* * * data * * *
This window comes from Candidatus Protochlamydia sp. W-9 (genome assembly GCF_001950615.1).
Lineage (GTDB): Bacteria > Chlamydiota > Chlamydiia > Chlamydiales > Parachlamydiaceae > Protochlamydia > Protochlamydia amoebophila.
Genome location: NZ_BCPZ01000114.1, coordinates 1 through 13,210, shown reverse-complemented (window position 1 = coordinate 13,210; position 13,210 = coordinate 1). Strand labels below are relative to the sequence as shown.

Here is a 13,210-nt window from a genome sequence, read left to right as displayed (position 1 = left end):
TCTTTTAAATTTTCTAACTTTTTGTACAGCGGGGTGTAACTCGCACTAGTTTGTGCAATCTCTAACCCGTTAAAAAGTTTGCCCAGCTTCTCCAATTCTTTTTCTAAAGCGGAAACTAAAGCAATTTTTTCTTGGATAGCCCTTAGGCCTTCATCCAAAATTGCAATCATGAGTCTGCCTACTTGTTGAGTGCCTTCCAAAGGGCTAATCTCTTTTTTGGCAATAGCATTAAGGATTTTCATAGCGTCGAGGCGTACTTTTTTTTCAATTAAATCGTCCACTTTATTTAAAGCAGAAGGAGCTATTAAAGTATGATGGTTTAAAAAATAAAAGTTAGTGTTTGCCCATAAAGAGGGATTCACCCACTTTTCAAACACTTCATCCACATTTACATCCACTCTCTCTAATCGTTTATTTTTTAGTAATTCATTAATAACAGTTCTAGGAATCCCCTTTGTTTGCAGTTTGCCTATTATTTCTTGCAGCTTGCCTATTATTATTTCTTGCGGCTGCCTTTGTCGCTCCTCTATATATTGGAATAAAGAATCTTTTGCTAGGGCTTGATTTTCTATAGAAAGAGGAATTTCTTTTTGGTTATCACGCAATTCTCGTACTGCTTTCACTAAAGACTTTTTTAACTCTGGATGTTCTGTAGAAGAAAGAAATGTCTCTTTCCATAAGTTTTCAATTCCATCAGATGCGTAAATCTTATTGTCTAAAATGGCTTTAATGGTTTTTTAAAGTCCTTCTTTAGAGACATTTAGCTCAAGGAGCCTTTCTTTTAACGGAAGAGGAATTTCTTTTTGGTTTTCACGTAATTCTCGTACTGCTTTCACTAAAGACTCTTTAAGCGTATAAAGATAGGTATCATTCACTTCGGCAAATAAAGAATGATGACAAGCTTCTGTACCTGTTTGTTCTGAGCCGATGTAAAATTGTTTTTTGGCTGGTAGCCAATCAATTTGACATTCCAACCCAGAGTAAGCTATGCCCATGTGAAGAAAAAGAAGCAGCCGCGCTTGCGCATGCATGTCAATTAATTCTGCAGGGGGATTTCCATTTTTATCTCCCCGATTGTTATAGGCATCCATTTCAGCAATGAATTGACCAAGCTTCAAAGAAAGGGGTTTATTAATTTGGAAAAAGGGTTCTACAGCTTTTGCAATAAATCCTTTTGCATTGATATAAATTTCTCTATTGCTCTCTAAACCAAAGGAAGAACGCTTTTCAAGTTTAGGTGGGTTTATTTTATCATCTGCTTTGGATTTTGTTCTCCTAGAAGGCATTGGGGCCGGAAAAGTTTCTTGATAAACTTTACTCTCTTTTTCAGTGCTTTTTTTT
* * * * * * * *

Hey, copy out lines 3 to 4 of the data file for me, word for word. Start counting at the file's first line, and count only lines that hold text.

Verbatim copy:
Genome location: NZ_BCPZ01000114.1, coordinates 1 through 13,210, shown reverse-complemented (window position 1 = coordinate 13,210; position 13,210 = coordinate 1). Strand labels below are relative to the sequence as shown.

Here is a 13,210-nt window from a genome sequence, read left to right as displayed (position 1 = left end):